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Monday, Dec 16, 2019

Desolation through the looking glass

With the Rohingya community’s condition deteriorating day by day, Habiburahman, a Rohingya himself, with French journalist Sophie Ansel, try to give voice to the voiceless

books Updated: Oct 25, 2019 16:16 IST
Navneet Vyasan
Navneet Vyasan
Hindustan Times
(Photo: Alamy )
         

navneet.vyasan@htlive.com

I am three years old and will have to grow up with the hostility of others. I am already an outlaw in my own country, an outlaw in the world. I am three years old, and I don’t yet know that I am stateless,” writes a Rohingya refugee, in his biography, First, they Erased Our Name. Habiburahman, who fled to Australia before being detained for almost three years, reminisces the time when on the summer of 1982 the then Burmese government (now Myanmar), out of the blue, refused to identify them as a community leaving millions of helpless Rohingya, essentially stateless. French journalist and author, Sophie Ansel, who helped him pen his biography talks about what it took to bring out the life of a Rohingya, for the first time ever. Excerpts:

Being an experienced journalist, there must have been something that you saw which affected you strongly with respect to the Rohingya community?

I, personally, got to know Rohingya through my travels in Arakan State and in Burma, on and off, from 2005 until 2012. I spent a fair amount of time in Arakan State where they have been hostage for decades. It was challenging and intimidating to access Rohingya villages as both authorities and Rakhine Buddhists were very suspicious on any travel of tourists and foreigners to Rohingya villages. I could feel the fear and misery of Rohingya when wandered in Rohingya villages. I had the opportunity to walk in a village called Nazi village who happened to be the place where Haibib’s grandmother lived and that has been wiped off the map in 2012.

Sophie has spent almost seven years with the community and knows their painful plight well
Sophie has spent almost seven years with the community and knows their painful plight well

When did you meet Habiburahman?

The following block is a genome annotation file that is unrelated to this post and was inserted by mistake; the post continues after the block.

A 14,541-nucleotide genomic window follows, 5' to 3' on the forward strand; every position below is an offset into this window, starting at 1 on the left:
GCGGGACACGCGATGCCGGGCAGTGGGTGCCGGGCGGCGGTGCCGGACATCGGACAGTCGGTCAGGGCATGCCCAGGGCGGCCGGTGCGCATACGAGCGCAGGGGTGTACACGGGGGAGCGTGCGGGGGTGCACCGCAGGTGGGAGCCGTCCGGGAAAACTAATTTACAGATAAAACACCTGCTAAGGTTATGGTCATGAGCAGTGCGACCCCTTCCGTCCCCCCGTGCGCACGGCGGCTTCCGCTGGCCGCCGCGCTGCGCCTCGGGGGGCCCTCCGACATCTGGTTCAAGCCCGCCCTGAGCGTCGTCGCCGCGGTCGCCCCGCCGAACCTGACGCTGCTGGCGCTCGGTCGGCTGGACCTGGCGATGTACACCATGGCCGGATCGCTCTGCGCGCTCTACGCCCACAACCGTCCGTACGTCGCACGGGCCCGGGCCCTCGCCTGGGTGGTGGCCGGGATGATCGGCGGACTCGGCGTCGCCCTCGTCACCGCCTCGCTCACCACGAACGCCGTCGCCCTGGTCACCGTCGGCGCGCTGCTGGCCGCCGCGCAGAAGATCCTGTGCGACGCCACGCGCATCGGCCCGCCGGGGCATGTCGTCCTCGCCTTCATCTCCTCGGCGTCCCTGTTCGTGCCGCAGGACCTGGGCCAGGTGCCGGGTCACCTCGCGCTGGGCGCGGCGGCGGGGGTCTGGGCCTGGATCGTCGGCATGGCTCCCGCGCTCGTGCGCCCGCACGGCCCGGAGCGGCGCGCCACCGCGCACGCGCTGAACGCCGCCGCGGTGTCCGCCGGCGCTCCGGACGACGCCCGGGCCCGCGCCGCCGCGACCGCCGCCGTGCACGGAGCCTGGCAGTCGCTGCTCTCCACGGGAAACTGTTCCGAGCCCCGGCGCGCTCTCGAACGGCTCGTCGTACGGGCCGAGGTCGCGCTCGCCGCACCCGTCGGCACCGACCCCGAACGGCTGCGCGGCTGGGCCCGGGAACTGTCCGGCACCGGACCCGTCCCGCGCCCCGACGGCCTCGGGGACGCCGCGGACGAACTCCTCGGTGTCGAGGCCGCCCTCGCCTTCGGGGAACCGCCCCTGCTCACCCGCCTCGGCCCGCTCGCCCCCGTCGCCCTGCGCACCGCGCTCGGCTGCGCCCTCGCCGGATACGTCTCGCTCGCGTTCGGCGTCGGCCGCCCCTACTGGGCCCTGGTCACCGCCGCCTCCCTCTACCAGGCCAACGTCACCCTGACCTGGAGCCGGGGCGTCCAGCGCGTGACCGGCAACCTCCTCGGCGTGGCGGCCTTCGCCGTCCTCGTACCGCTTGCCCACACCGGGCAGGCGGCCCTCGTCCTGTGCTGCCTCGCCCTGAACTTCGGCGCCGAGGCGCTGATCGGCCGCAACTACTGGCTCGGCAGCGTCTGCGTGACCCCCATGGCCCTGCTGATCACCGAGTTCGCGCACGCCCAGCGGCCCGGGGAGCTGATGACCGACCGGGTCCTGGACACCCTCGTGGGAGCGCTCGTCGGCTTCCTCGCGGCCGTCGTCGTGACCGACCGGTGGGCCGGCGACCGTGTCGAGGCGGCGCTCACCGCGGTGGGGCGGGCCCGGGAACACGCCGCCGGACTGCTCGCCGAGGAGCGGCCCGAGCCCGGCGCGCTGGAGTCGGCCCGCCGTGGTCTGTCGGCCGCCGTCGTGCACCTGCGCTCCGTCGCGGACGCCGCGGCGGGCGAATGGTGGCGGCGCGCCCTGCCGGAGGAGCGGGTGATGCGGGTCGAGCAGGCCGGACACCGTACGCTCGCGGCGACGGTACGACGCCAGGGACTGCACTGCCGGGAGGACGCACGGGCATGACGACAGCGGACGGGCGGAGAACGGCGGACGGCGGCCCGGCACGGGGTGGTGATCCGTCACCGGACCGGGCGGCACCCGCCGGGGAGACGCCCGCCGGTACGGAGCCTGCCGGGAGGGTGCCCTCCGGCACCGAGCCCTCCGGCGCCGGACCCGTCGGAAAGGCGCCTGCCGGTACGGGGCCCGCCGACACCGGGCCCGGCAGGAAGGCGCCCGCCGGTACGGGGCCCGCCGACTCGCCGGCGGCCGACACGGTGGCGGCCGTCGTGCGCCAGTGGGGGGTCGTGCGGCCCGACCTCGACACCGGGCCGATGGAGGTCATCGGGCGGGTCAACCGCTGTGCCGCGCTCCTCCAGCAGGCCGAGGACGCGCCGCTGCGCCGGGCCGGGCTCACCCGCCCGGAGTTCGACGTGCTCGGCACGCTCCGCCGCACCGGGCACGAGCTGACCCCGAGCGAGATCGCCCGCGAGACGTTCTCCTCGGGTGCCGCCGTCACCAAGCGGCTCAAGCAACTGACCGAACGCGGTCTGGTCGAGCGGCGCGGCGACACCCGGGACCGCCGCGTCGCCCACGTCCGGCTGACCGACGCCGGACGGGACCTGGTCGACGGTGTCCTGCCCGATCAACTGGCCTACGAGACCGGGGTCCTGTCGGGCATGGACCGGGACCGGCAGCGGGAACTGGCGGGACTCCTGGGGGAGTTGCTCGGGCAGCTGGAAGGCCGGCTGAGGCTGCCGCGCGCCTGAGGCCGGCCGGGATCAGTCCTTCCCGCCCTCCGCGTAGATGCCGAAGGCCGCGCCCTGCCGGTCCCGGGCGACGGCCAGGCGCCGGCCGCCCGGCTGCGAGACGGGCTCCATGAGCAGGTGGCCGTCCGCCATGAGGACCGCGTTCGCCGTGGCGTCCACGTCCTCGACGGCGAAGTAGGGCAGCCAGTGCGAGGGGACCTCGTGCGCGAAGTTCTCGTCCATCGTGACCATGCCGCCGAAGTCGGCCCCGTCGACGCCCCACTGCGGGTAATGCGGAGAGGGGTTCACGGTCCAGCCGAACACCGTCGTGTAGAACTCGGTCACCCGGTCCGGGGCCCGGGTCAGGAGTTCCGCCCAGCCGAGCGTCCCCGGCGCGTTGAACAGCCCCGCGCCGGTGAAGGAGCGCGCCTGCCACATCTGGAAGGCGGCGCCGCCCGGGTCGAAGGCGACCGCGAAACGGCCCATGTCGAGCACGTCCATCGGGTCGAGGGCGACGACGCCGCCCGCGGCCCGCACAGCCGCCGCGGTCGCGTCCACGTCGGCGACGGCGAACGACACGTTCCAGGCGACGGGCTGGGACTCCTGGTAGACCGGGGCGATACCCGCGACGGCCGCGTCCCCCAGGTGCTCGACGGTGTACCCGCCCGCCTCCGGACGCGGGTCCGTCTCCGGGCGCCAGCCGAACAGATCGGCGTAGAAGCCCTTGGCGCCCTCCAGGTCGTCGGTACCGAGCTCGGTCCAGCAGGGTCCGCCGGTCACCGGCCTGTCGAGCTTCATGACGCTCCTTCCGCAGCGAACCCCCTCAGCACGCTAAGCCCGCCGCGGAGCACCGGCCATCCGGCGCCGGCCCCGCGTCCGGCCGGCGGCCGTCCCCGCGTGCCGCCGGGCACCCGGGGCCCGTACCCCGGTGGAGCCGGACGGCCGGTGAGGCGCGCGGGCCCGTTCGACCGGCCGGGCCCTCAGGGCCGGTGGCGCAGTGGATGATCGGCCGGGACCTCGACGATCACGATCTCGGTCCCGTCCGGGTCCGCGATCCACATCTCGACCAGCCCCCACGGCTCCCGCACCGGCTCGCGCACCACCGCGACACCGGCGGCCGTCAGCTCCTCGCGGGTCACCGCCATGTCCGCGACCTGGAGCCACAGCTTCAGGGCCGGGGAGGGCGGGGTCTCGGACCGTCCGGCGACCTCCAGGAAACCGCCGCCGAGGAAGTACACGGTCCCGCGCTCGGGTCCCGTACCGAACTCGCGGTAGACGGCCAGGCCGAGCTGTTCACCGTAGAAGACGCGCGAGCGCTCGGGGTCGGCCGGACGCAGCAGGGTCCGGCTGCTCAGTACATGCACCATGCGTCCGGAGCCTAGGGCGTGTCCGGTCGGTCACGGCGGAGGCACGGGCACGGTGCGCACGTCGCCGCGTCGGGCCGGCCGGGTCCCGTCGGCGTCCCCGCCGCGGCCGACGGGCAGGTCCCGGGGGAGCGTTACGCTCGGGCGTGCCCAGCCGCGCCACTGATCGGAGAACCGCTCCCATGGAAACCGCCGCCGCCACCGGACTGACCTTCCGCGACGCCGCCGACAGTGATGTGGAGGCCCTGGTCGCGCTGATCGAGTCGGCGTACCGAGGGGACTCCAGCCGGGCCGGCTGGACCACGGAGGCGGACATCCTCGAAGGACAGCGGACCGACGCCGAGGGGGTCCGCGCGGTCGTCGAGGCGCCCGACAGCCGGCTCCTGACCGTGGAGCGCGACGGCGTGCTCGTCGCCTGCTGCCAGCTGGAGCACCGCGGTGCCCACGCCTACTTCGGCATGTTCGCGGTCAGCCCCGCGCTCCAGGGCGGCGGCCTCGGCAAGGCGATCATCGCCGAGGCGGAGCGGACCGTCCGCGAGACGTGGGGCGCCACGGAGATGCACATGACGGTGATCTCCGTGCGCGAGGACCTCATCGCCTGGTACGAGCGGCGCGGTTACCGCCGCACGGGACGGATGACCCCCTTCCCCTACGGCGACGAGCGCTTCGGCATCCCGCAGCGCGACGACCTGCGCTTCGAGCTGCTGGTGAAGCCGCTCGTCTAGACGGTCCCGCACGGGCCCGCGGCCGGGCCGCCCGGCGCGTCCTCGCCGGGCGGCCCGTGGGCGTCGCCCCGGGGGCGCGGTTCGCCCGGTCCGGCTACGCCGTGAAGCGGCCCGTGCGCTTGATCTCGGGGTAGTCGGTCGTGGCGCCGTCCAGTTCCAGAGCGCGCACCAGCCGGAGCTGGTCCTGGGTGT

I met Habib in 2006, after he escaped Burma, and we have kept in touch for many years until he escaped to Australia by boat in 2009. It was decades since Rohingya have suffered a slow-burning genocide, ethnic cleansing and apartheid. Yet, their stories seemed to have been unheard to the world. Just as their name was unknown worldwide.

After all these years, the plight of the community seems to have fallen on deaf ears…

It takes intimacy in storytelling for people to relate and develop sensitivity to tragedies. And this can occur through understanding the personal life journey of one. Biography is a way to connect to humans. Therefore, we all relate to the stories that starts from a place where we all have been through. Having worked and researched on Myanmar and its refugee stories since 2006, the story of Habib was quite representative of what many Rohingya had suffered. Also, Habib has always been someone very aware of his rights despite them been denied.

Of late, we’re witnessing a number of countries being subject to ethnic cleansing. Sometimes, when people become onlookers to something for a long time, they inadvertently become insensitive…

I don’t feel the large extent of the ethnic cleansing is a specific reason why people are becoming insensitive. The proportion of massacres should actually raise more sensitivity and awareness, more reactions and humanitarian demands. I feel people are becoming insensitive because they do not try to read and understand others. Our world is becoming very egocentric because the system generally does not promote empathy. The world and the education system need to cultivate more empathy rather than competitiveness and self-centered interests.

The root of ethnic cleansing lies in racism, half-way through the book we read that Habiburahman’s called ‘kalar’. How deep rooted is racism when it comes to ethnic cleansing?

Yes, racism is key to ethnic cleansing. Moreover, it is the key that triggers it. Unsurprisingly, it’s exactly what promoted intolerance and violence against the Rohingya.

Habiburahman is one name who’s survived this onslaught, what are the steps ahead? For you and for him to better the lives of the unheard?

It’s been a long process to get this book out. Ideally, the objective would be for this book to be read by Burmese people who mainly have had a biased version of who are the Rohingya and lack of understanding of what the life of Rohingya people have been like. Through this book, they may understand that both the Rohingya and the Burmese have suffered a similar dictature for decades and that the enemy is not the Rohingya but those who have made suffered both The Rohingya and all the other ethnicities of Burma. Once this would be understood by the whole population, then maybe unity can bring the prosecutors to justice. and justice be given back to the Rohingya. So hopefully the book will make its way as an education tool and as a tool to increase understanding and ultimately promote tolerance, knowledge, empathy and reconciliation in Burma.